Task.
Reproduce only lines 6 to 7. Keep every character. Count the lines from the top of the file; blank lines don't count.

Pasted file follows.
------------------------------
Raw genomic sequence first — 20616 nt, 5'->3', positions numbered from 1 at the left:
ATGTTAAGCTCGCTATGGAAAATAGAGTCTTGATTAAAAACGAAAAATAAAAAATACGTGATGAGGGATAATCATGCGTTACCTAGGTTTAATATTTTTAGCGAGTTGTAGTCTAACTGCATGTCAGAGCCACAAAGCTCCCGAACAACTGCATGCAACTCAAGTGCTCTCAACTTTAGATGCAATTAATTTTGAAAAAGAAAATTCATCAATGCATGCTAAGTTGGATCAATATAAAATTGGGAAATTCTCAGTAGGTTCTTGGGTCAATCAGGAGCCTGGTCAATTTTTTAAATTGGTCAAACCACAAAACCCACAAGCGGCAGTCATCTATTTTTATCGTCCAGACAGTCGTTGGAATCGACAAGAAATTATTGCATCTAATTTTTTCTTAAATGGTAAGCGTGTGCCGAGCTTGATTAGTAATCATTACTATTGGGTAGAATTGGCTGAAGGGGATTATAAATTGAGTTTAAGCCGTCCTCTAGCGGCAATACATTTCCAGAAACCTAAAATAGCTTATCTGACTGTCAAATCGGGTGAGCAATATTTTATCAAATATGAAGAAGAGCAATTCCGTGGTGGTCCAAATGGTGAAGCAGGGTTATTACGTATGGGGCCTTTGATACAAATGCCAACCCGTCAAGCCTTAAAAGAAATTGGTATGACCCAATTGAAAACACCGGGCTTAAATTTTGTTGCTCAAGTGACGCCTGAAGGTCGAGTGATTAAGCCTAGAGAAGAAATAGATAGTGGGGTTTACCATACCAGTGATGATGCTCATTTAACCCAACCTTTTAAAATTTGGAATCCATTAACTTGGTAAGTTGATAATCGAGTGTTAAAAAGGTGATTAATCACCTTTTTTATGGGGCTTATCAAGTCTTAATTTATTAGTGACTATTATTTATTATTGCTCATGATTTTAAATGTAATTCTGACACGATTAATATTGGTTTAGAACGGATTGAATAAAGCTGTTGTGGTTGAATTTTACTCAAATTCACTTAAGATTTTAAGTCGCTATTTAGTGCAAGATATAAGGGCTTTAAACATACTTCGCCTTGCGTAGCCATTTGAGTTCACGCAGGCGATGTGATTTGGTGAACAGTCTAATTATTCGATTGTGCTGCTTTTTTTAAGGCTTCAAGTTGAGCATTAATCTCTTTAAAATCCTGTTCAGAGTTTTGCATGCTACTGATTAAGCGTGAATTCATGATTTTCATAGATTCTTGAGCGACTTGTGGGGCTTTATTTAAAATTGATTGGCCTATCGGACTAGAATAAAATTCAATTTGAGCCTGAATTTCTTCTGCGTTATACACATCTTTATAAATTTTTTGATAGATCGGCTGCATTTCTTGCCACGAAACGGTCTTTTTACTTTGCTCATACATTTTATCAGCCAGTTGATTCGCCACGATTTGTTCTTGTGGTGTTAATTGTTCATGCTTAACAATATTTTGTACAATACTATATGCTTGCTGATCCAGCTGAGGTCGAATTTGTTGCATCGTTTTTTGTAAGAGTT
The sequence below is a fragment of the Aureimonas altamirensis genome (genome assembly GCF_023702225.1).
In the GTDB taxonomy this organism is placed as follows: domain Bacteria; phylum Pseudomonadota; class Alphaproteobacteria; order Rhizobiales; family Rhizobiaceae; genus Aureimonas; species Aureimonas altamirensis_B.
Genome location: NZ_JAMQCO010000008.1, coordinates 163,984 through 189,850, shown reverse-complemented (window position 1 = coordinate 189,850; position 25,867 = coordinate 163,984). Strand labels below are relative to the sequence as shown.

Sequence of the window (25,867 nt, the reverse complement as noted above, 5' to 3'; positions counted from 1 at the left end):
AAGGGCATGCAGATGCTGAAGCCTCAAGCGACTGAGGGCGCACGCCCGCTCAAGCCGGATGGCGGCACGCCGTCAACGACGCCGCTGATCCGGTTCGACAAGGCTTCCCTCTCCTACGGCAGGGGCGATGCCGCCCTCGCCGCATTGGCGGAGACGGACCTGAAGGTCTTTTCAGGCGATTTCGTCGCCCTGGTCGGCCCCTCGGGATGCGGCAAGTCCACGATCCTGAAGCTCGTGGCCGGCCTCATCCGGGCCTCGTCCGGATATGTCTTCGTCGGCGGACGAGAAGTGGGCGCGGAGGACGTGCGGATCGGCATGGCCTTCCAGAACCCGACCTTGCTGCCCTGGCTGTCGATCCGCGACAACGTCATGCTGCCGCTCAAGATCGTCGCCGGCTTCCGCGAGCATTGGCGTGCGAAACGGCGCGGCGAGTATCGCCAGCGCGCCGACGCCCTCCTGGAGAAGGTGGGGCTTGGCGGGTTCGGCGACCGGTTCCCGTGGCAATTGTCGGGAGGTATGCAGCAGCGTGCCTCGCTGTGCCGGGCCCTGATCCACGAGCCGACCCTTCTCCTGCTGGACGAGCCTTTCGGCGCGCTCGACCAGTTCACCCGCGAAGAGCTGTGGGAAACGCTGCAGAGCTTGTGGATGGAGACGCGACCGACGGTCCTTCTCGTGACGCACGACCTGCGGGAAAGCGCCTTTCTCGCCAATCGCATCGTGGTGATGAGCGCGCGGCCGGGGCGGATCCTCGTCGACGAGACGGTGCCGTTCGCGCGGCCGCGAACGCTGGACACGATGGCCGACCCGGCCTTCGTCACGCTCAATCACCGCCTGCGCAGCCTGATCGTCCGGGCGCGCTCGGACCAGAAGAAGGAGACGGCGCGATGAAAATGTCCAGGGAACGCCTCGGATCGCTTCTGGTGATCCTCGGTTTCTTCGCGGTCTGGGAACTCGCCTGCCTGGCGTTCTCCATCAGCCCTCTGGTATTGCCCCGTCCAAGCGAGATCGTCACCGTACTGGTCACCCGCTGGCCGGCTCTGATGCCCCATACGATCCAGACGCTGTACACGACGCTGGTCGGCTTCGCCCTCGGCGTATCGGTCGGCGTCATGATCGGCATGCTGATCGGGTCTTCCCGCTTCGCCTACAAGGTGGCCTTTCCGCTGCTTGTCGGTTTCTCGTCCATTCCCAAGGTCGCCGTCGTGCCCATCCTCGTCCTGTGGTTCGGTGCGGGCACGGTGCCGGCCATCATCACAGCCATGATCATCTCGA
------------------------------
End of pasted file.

Sequence of the window (25,867 nt, the reverse complement as noted above, 5' to 3'; positions counted from 1 at the left end):
AAGGGCATGCAGATGCTGAAGCCTCAAGCGACTGAGGGCGCACGCCCGCTCAAGCCGGATGGCGGCACGCCGTCAACGACGCCGCTGATCCGGTTCGACAAGGCTTCCCTCTCCTACGGCAGGGGCGATGCCGCCCTCGCCGCATTGGCGGAGACGGACCTGAAGGTCTTTTCAGGCGATTTCGTCGCCCTGGTCGGCCCCTCGGGATGCGGCAAGTCCACGATCCTGAAGCTCGTGGCCGGCCTCATCCGGGCCTCGTCCGGATATGTCTTCGTCGGCGGACGAGAAGTGGGCGCGGAGGACGTGCGGATCGGCATGGCCTTCCAGAACCCGACCTTGCTGCCCTGGCTGTCGATCCGCGACAACGTCATGCTGCCGCTCAAGATCGTCGCCGGCTTCCGCGAGCATTGGCGTGCGAAACGGCGCGGCGAGTATCGCCAGCGCGCCGACGCCCTCCTGGAGAAGGTGGGGCTTGGCGGGTTCGGCGACCGGTTCCCGTGGCAATTGTCGGGAGGTATGCAGCAGCGTGCCTCGCTGTGCCGGGCCCTGATCCACGAGCCGACCCTTCTCCTGCTGGACGAGCCTTTCGGCGCGCTCGACCAGTTCACCCGCGAAGAGCTGTGGGAAACGCTGCAGAGCTTGTGGATGGAGACGCGACCGACGGTCCTTCTCGTGACGCACGACCTGCGGGAAAGCGCCTTTCTCGCCAATCGCATCGTGGTGATGAGCGCGCGGCCGGGGCGGATCCTCGTCGACGAGACGGTGCCGTTCGCGCGGCCGCGAACGCTGGACACGATGGCCGACCCGGCCTTCGTCACGCTCAATCACCGCCTGCGCAGCCTGATCGTCCGGGCGCGCTCGGACCAGAAGAAGGAGACGGCGCGATGAAAATGTCCAGGGAACGCCTCGGATCGCTTCTGGTGATCCTCGGTTTCTTCGCGGTCTGGGAACTCGCCTGCCTGGCGTTCTCCATCAGCCCTCTGGTATTGCCCCGTCCAAGCGAGATCGTCACCGTACTGGTCACCCGCTGGCCGGCTCTGATGCCCCATACGATCCAGACGCTGTACACGACGCTGGTCGGCTTCGCCCTCGGCGTATCGGTCGGCGTCATGATCGGCATGCTGATCGGGTCTTCCCGCTTCGCCTACAAGGTGGCCTTTCCGCTGCTTGTCGGTTTCTCGTCCATTCCCAAGGTCGCCGTCGTGCCCATCCTCGTCCTGTGGTTCGGTGCGGGCACGGTGCCGGCCATCATCACAGCCATGATCATCTCGA